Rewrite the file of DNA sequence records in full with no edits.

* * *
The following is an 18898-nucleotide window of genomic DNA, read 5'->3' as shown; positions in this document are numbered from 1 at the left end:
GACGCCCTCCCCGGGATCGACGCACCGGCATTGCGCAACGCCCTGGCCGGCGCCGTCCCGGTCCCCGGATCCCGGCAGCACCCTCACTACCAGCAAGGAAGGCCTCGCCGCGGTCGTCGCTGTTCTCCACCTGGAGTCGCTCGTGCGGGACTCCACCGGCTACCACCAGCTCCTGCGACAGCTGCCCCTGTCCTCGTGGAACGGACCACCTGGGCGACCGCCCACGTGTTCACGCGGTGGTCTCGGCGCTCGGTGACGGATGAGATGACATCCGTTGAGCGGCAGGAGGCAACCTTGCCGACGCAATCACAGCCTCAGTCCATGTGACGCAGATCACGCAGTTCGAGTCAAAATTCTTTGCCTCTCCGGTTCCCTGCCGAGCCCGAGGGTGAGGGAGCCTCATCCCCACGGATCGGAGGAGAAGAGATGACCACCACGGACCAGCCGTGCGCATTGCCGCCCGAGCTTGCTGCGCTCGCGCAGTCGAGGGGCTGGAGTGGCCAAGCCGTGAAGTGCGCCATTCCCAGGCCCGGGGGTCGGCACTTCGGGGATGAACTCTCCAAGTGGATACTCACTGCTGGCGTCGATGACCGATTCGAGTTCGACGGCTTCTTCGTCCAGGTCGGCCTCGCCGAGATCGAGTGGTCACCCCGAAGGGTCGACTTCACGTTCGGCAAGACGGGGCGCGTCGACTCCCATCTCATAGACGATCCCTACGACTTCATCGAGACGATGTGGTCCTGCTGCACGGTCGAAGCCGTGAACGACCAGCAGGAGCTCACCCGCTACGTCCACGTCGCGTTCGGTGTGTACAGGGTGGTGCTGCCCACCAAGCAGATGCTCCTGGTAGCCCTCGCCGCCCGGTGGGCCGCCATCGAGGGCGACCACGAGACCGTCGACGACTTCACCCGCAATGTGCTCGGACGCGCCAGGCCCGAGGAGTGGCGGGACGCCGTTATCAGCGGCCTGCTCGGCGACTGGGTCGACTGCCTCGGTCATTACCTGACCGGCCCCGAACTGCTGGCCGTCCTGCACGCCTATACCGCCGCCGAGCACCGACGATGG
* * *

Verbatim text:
The following is an 18898-nucleotide window of genomic DNA, read 5'->3' as shown; positions in this document are numbered from 1 at the left end:
GACGCCCTCCCCGGGATCGACGCACCGGCATTGCGCAACGCCCTGGCCGGCGCCGTCCCGGTCCCCGGATCCCGGCAGCACCCTCACTACCAGCAAGGAAGGCCTCGCCGCGGTCGTCGCTGTTCTCCACCTGGAGTCGCTCGTGCGGGACTCCACCGGCTACCACCAGCTCCTGCGACAGCTGCCCCTGTCCTCGTGGAACGGACCACCTGGGCGACCGCCCACGTGTTCACGCGGTGGTCTCGGCGCTCGGTGACGGATGAGATGACATCCGTTGAGCGGCAGGAGGCAACCTTGCCGACGCAATCACAGCCTCAGTCCATGTGACGCAGATCACGCAGTTCGAGTCAAAATTCTTTGCCTCTCCGGTTCCCTGCCGAGCCCGAGGGTGAGGGAGCCTCATCCCCACGGATCGGAGGAGAAGAGATGACCACCACGGACCAGCCGTGCGCATTGCCGCCCGAGCTTGCTGCGCTCGCGCAGTCGAGGGGCTGGAGTGGCCAAGCCGTGAAGTGCGCCATTCCCAGGCCCGGGGGTCGGCACTTCGGGGATGAACTCTCCAAGTGGATACTCACTGCTGGCGTCGATGACCGATTCGAGTTCGACGGCTTCTTCGTCCAGGTCGGCCTCGCCGAGATCGAGTGGTCACCCCGAAGGGTCGACTTCACGTTCGGCAAGACGGGGCGCGTCGACTCCCATCTCATAGACGATCCCTACGACTTCATCGAGACGATGTGGTCCTGCTGCACGGTCGAAGCCGTGAACGACCAGCAGGAGCTCACCCGCTACGTCCACGTCGCGTTCGGTGTGTACAGGGTGGTGCTGCCCACCAAGCAGATGCTCCTGGTAGCCCTCGCCGCCCGGTGGGCCGCCATCGAGGGCGACCACGAGACCGTCGACGACTTCACCCGCAATGTGCTCGGACGCGCCAGGCCCGAGGAGTGGCGGGACGCCGTTATCAGCGGCCTGCTCGGCGACTGGGTCGACTGCCTCGGTCATTACCTGACCGGCCCCGAACTGCTGGCCGTCCTGCACGCCTATACCGCCGCCGAGCACCGACGATGG